Paralympics·Profile

Trevor Hirschfield drives Canada's wheelchair rugby team

Canadian wheelchair rugby star Trevor Hirschfield is not only a leader of men on the team, but one of the game's best defenders and hardest hitters, as well as one of the top low-point players in the game.

Vancouver star one of game’s best defenders, hardest hitters

Wheelchair rugby player Trevor Hirschfield relives the joys of the Parapan Games but shows understanding that it's the past 1:30

The game plan was for Trevor Hirschfield and his friends to enjoy the day outdoors.

They were in a van on Vancouver Island driving up a logging road, when a car advanced from the other direction. Hirschfield, being the solid citizen he is, pulled his vehicle over to the side to let the oncoming car pass.

But the shoulder was soft. The next thing Hirschfield and his friends knew they were sliding down an embankment and there was nothing they could do. The van slammed into a tree on the driver's side.

"One of those wrong places, wrong time," Hirschfield recalled.

"I knew something was wrong right away. Thankfully, nobody else in the vehicle was hurt. They were able to get some help and get me transported to the hospital."

Hirschfield was 16-years-old. He had broken his C-5 and C-6 vertebrae and had been paralyzed below his neck. He spent the next six months at the G.F. Strong Rehabilitation Centre in recovery. This was not an easy time for the future captain of the Canadian wheelchair rugby team.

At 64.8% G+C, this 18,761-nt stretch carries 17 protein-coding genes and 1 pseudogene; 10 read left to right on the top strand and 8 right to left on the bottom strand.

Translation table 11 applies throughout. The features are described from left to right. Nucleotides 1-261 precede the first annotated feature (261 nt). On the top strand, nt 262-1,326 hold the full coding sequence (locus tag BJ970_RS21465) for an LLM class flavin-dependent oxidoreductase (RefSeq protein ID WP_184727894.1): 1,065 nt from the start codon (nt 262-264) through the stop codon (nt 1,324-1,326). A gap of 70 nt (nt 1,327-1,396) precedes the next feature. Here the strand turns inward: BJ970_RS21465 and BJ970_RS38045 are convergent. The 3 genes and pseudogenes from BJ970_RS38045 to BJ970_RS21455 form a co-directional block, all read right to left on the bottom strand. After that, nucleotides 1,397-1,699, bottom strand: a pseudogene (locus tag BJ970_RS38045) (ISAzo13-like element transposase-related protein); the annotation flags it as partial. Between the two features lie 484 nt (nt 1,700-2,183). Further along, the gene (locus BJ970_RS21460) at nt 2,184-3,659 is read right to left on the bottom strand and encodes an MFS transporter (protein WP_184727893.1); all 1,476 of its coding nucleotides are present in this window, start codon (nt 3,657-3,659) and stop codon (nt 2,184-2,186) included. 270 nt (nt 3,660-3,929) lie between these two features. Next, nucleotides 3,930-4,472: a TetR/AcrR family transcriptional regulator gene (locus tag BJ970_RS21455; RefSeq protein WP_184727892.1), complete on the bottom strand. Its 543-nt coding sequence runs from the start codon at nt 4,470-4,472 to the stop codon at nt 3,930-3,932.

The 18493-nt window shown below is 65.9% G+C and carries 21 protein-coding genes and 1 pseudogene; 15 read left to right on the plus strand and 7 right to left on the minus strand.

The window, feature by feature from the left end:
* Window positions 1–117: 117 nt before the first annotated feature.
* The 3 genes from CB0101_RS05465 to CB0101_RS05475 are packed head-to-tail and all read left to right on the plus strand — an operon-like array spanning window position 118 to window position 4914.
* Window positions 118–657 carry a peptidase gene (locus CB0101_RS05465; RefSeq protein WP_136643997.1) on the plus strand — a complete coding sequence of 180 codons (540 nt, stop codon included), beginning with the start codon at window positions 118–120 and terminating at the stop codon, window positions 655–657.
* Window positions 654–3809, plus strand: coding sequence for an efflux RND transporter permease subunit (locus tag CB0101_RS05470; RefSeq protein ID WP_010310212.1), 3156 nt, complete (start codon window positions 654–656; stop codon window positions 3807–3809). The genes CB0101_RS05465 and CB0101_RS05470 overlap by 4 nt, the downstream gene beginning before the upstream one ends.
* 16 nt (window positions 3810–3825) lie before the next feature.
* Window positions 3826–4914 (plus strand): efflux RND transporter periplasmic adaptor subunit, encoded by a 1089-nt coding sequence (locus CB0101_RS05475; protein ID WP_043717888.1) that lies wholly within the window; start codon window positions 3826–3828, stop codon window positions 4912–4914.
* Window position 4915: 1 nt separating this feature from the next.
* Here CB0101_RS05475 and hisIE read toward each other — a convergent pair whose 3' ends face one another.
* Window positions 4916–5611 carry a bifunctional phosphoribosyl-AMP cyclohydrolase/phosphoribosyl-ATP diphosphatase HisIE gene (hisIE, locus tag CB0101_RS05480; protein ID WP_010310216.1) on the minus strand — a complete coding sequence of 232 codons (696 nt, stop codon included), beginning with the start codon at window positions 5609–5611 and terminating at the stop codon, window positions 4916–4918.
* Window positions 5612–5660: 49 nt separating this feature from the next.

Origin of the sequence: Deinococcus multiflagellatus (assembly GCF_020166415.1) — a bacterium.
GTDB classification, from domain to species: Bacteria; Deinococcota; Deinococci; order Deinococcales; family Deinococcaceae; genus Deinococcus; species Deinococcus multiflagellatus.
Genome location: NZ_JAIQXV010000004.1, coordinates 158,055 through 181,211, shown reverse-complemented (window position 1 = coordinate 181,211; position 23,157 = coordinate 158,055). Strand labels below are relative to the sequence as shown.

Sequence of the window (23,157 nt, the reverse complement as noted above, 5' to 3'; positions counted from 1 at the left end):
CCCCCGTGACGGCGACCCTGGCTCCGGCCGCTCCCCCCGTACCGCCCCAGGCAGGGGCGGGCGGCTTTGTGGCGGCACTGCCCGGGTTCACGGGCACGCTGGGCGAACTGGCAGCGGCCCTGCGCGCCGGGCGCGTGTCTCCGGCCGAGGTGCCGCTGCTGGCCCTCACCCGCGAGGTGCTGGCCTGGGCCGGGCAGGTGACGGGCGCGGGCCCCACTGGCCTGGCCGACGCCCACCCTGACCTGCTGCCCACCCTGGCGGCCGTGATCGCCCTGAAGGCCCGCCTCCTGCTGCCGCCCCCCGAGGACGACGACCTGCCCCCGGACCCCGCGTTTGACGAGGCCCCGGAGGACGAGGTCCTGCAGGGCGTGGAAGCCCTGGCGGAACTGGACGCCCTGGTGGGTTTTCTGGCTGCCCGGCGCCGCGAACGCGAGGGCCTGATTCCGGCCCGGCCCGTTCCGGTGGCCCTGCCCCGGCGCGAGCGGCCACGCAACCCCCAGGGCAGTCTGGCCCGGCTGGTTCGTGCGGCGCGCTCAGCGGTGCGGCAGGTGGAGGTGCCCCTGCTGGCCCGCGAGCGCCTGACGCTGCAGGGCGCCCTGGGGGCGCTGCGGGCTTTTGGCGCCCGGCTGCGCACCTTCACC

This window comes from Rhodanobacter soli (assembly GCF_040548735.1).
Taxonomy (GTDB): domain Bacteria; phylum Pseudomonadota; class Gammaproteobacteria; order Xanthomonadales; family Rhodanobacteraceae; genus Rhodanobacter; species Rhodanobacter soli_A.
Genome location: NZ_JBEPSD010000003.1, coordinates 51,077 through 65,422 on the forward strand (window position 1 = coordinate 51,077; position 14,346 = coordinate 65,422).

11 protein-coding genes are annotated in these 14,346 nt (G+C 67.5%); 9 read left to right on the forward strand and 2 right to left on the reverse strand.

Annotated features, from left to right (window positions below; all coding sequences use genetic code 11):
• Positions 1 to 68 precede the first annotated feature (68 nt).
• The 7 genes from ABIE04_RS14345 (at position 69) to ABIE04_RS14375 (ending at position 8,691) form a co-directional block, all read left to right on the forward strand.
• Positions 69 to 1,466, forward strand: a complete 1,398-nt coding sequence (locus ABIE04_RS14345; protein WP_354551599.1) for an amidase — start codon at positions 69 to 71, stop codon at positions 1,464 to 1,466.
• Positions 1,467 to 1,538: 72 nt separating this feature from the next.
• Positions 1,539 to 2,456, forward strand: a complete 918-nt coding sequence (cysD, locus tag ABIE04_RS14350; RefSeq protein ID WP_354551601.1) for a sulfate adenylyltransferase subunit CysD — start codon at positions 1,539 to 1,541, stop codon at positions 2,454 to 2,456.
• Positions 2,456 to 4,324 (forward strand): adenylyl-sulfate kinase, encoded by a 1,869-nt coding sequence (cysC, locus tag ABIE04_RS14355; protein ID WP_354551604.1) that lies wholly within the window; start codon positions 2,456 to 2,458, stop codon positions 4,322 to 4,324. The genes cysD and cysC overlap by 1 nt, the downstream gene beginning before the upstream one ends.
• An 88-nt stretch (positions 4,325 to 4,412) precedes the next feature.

He thanks his lucky stars for his mother. With Hirschfield's father back on Vancouver Island working, and his sister going to school, it fell on his mother to keep his spirits up and to make sure he didn't become lazy with his rehab work.

"I always refer to my mom as the hard ass in the family," Hirschfield said. "She's famous for saying, 'never say I can't and always find a way to get things done.' She really stuck by. She was there every day as I was going through rehab. She was there to help me, but she was there to make sure I was getting things done on my own.

"She was the reason I was able to get through things. There was no time to sit there and feel sorry for myself. You have to get things done."